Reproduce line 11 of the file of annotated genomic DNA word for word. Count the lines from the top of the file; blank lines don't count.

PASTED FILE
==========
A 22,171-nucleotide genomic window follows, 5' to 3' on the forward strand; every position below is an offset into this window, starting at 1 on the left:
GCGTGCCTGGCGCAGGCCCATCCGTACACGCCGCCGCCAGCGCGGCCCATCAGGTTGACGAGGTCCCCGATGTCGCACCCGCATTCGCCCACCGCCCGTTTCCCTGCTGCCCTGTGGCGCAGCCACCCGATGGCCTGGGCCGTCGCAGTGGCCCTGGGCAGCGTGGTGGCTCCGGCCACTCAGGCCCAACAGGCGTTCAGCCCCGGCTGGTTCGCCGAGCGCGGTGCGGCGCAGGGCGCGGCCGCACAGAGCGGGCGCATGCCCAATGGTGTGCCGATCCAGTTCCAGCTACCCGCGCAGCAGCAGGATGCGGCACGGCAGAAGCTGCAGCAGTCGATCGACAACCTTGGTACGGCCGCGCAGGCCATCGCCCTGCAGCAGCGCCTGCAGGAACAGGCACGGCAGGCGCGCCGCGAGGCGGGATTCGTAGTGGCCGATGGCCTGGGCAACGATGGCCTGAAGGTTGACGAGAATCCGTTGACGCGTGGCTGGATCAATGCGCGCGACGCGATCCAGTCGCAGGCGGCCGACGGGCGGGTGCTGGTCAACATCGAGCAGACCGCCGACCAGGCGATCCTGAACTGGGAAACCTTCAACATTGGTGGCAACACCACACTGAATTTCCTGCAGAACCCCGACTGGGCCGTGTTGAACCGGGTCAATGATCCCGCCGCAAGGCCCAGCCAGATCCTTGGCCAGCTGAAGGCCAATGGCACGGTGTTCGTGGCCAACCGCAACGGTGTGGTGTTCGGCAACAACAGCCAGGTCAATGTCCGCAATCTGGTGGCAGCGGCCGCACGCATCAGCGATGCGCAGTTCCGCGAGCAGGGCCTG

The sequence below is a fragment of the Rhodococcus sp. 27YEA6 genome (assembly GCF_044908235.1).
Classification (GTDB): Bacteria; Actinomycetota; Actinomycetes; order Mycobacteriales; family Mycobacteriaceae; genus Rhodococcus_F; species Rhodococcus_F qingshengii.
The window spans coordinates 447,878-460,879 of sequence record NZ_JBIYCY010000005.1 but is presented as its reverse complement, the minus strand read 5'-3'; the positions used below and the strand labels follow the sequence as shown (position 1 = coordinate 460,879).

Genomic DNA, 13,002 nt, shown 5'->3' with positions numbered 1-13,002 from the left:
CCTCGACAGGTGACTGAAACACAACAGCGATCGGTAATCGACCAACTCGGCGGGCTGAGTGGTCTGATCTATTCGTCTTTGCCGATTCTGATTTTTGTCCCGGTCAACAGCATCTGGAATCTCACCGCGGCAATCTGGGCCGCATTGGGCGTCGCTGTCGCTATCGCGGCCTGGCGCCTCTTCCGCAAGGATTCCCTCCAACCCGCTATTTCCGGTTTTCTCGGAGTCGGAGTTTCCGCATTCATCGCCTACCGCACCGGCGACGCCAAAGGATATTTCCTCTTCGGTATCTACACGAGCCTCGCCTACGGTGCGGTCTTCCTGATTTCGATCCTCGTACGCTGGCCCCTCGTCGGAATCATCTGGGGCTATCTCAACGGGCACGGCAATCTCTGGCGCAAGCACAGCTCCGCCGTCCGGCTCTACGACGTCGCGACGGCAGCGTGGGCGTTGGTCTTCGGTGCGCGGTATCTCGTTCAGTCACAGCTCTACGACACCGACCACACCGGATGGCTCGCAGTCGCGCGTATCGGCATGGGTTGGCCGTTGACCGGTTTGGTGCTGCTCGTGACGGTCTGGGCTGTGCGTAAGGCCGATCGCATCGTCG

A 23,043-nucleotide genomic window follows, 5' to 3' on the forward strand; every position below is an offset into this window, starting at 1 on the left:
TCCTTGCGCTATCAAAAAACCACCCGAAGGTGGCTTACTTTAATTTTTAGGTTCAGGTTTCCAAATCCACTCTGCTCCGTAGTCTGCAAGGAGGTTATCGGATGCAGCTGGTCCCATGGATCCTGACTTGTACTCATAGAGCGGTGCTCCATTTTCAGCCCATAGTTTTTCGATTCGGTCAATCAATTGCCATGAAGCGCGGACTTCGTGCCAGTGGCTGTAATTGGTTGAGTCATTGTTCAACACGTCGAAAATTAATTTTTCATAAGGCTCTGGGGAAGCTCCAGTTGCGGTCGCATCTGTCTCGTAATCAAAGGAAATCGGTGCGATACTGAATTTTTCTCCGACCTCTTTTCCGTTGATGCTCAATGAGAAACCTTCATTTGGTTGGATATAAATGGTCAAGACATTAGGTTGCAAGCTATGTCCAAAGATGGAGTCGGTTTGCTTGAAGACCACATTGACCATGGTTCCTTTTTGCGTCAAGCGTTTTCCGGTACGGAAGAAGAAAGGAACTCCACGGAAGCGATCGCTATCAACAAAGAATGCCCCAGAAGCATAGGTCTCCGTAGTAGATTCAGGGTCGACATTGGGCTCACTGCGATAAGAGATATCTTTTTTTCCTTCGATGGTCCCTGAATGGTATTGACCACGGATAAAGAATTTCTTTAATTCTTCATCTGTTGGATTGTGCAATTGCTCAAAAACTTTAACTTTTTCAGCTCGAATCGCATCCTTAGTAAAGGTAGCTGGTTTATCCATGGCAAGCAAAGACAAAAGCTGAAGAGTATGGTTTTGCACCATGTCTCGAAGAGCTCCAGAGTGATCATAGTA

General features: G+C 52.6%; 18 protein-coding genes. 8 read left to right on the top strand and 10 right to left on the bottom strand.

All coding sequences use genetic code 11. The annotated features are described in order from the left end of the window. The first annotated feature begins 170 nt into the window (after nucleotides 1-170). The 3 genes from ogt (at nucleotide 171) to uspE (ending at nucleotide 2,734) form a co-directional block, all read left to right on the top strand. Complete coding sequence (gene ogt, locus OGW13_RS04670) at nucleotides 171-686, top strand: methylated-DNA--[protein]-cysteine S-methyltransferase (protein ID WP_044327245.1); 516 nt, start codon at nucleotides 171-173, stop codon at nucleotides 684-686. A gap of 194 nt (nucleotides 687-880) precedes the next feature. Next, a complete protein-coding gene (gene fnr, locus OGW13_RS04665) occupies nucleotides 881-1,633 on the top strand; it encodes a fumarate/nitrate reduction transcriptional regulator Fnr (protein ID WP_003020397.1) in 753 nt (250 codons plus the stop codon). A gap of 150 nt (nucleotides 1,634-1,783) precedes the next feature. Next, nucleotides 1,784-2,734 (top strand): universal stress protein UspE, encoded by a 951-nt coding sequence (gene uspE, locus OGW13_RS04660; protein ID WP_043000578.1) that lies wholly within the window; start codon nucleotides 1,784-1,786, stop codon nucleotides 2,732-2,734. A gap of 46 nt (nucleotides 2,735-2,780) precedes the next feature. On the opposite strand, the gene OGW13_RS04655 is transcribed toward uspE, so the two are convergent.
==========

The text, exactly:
All coding sequences use genetic code 11. The annotated features are described in order from the left end of the window. The first annotated feature begins 170 nt into the window (after nucleotides 1-170). The 3 genes from ogt (at nucleotide 171) to uspE (ending at nucleotide 2,734) form a co-directional block, all read left to right on the top strand. Complete coding sequence (gene ogt, locus OGW13_RS04670) at nucleotides 171-686, top strand: methylated-DNA--[protein]-cysteine S-methyltransferase (protein ID WP_044327245.1); 516 nt, start codon at nucleotides 171-173, stop codon at nucleotides 684-686. A gap of 194 nt (nucleotides 687-880) precedes the next feature. Next, a complete protein-coding gene (gene fnr, locus OGW13_RS04665) occupies nucleotides 881-1,633 on the top strand; it encodes a fumarate/nitrate reduction transcriptional regulator Fnr (protein ID WP_003020397.1) in 753 nt (250 codons plus the stop codon). A gap of 150 nt (nucleotides 1,634-1,783) precedes the next feature. Next, nucleotides 1,784-2,734 (top strand): universal stress protein UspE, encoded by a 951-nt coding sequence (gene uspE, locus OGW13_RS04660; protein ID WP_043000578.1) that lies wholly within the window; start codon nucleotides 1,784-1,786, stop codon nucleotides 2,732-2,734. A gap of 46 nt (nucleotides 2,735-2,780) precedes the next feature. On the opposite strand, the gene OGW13_RS04655 is transcribed toward uspE, so the two are convergent.